When I’m out and about listening to people in Crawley, one issue which tends to unite those usually on differing sides of the political spectrum is the necessity to increase the punishment for those who hurt animals needlessly.
Recently in Westminster I was pleased to meet with Battersea – the dog and cat rescue centre – to reiterate my support for Government proposals to extend the current maximum penalty for animal cruelty offences, specified under the Animal Welfare Act 2006, tenfold from six months imprisonment to five years.
This change would provide the justice system with the flexibility to treat the most shocking acts of animal cruelty much more seriously than it can at present.
At Battersea’s event alongside a host of other MPs, we signed the organisation’s pledge board to highlight the strength of parliamentary support on this issue.
The Government already has a strong record on animal welfare and protection of animals. From the introduction of mandatory CCTV in slaughterhouses – a campaign I led in Parliament – to banning the use of wild animals in travelling circuses, it is right that action has been taken.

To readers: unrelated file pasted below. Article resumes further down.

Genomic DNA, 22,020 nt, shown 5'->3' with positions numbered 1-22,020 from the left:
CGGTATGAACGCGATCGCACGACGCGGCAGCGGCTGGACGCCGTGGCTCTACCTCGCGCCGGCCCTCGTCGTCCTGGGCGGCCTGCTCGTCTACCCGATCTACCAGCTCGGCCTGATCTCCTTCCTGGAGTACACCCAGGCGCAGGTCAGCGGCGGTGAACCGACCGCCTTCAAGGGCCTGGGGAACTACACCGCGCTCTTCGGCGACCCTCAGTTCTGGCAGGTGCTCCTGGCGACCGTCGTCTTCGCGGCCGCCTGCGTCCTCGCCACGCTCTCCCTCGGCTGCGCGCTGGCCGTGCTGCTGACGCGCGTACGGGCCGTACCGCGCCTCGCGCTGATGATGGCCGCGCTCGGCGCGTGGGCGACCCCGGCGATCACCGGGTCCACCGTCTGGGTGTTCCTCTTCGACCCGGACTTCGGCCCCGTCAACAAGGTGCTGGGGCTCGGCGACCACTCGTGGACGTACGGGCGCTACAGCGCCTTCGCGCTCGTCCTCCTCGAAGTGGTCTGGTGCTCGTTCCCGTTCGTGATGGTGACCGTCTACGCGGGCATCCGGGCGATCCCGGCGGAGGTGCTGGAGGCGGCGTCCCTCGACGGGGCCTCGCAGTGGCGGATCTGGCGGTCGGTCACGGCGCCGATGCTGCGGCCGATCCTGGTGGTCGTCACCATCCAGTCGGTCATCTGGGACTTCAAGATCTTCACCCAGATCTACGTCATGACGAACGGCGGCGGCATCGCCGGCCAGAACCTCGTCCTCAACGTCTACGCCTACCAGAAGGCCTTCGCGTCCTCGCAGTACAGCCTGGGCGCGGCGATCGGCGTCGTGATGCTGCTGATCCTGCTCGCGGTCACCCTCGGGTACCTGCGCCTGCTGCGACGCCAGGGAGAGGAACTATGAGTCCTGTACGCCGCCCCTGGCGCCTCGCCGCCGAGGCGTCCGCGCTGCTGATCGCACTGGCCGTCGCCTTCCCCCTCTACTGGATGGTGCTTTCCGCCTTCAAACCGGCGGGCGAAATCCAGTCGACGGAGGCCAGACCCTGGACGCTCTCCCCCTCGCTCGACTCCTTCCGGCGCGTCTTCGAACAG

Other measures I have supported have been the introduction of the world’s toughest bans on ivory sales to help stop the poaching of elephants, and the banning of commercial third party sales of puppies and kittens in England to end the terrible welfare conditions found in puppy farming.
I was pleased to serve as Co-Chair of the All-Party Parliamentary Group (APPG) for Animal Welfare in both the 2015 and 2017 parliaments. As Groups such as this one are in the process of being reconstituted following the General Election in December, I look forward to playing my part in this APPG’s work in the months and years ahead.
Henry Smith MP